Lithium - A Condor Eye's View
Survival of the greenest? How UKs EV ‘revolution’ presently depends on the place where Darwin formed his theories of geologic 'evolution’.
Where I live on the Somerset Levels, we had 25mm of rain overnight. That's not unusual in these parts where total annual rainfall averages 725mm. By contrast, average rainfall in the Salar de Atacama is 2mm per year. And sometimes there is none.
As mentioned in my article last week How UKs Bright Hopes Of A Lithium Highway Hit The Buffers (June 28th 2023) in the Salar de Atacama in Chile where more Lithium brines are recovered than anywhere in the world, 2mln litres of fresh water are required to liberate just 100mt of Lithium (Lithium Carbonate Equivalent).
In 2019, I flew north with a group of all male FIFO (fly in fly out) miners from Santiago to Calama, to visit the Chuquicamata copper mine. Viewing the Salar de Atacama from above, it was possible to see the turquoise blue of the lithium evaporation ponds far below, stark against the dull volcanic brown of the surrounding desert. This Salar is huge - 3000 square kilometres - a closed basin, hemmed in by the Andes to the east and Cordillera to the west.
In 1834, Darwin arrived on the coast towards the end of his five-year voyage on HMS Beagle whose ostensible purpose had been to survey and map the coast of South America, Falklands, Australia, and New Zealand. And, famously, its Captain, Robert FitzRoy, was what we would today call ‘a creationist’.
Arriving here on the coast of northern Chile, Darwin ventured into the mountains while HMS Beagle lay at anchor at Valparaiso (the Valley of Paradise), today a Pacific seaside resort for the rich mining managers of Santiago. He remarked on the ‘fine chaos of mountains’, a feeling which he described as ‘like hearing a chorus of the Messiah in full orchestra’. As Alan Moorehead narrates in his biography, ‘Darwin and The Beagle’, (1969) ‘at 12,000 feet he (Darwin) comes across a bed of fossil seashells.’
How could there be seashells at 12,000 feet? Darwin at last has proof that it is geologic change and not an act of God by which mountains, seas, and lakes, are created. Today, we know it is the subduction of the Nazca plate below the Atlantic plate that slowly created the Andes over millennia and which, still moving, is the reason for earthquakes, whose by-product are the closed basins to which the world now looks to source the lithium for its green revolution of lithium-ion batteries.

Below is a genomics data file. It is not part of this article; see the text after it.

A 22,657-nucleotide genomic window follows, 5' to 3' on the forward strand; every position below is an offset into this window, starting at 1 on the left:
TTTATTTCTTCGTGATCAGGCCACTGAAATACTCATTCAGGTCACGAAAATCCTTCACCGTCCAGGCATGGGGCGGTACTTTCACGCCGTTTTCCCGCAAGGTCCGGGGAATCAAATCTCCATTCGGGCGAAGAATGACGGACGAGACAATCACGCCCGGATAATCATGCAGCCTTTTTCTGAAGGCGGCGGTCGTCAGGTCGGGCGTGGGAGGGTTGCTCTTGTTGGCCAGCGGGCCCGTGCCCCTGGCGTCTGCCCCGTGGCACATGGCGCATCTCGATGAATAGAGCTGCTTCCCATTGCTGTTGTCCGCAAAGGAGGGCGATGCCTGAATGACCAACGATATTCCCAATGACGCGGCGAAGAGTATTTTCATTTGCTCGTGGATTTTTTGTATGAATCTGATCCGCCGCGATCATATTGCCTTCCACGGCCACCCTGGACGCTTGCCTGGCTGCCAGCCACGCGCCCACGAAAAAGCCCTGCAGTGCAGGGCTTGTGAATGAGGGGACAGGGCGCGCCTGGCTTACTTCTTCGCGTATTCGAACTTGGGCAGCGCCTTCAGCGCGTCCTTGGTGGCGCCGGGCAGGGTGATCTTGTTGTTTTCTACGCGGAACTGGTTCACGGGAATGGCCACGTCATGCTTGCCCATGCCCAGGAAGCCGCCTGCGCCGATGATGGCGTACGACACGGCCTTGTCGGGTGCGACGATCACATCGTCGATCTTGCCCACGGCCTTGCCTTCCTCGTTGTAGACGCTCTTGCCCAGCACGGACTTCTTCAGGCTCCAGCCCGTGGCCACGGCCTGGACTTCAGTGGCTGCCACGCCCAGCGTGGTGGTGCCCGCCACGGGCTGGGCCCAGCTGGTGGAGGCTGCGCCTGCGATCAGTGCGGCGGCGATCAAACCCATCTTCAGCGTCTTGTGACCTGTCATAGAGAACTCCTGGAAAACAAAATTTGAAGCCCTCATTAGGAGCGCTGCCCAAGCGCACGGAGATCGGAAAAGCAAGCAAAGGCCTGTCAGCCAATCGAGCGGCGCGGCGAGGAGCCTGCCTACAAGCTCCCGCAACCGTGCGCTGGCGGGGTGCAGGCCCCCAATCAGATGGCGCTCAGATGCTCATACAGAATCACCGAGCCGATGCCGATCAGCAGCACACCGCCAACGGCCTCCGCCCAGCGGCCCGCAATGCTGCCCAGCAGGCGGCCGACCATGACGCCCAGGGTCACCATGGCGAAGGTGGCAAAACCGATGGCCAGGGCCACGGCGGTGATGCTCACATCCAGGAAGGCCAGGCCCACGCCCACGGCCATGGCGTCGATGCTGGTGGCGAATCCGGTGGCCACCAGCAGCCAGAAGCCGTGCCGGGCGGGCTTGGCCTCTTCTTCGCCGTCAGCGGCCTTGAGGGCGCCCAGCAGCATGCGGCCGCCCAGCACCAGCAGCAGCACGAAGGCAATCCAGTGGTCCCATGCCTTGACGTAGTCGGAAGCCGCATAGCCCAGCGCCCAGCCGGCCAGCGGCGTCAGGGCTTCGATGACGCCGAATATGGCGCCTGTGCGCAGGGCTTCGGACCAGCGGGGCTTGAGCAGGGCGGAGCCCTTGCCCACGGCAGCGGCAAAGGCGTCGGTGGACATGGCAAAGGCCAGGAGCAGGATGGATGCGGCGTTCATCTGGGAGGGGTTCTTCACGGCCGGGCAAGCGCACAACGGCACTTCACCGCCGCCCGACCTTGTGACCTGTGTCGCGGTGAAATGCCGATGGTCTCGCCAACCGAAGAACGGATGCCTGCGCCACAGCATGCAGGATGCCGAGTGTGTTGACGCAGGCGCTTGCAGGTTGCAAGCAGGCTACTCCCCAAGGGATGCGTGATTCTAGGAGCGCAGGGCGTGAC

These then are the lithium brines that we must now plunder. Here, about 40 metres below the surface of the Salar, the concentration of brines are the weathered remnants of ancient sea beds. To pump these trapped brines to the surface into settling lakes (ponds), is why the fresh water is needed. Proponents boast of the method by which the lithium from the brines is concentrated into lithium carbonate using nothing more than the energy of the sun (solar) for evaporation.
But in the struggle for survival of the greenest, our gain will perhaps be others’ loss. The flamingos, for example, feed on the cyanobacteria to be found in the Salinas of the Atacama, the consumption of which contribute to the pink colour of their feathers. They will be disturbed. And what will replace the fresh water removed in the act of pumping up the brines? Will the increased ground water salinity affect local indigenous people and the fragile flora and fauna that eeks out its life in this environment?
It seems it is not just the wildlife that will need to adapt or die – it is us too. And so, I return to the subject of lithium and Cornwall – our potential homegrown solution to seed our new EV supply chain.
Will Tata, an entity so deeply embedded in UK via Jaguar Land Rover, knit together our UK supply line potential? There is talk of battery-making at Bridgwater intrinsic to the green highway starting with lithium mined and processed in Cornwall. But what about the cathode manufacturing materials requiring cobalt and processes of sintering? And the technology to make the crystal powders? The UK government has spent money which has assisted feasibility. But what is really needed is for the end user to get involved. Will Tata go that one stage further and invest in their future, and ours, by taking stakes in Cornish Lithium and British Lithium which would cause private investors and pension funds to pile in?
We know that Chinese state-led investment into the EV supply chain worked. I wonder whether the capitalist model will show it can work too. Darwin is speaking to us now across almost two centuries. Will our car industry adapt...or die?
Published 05.07.23 on www.lord-copper.com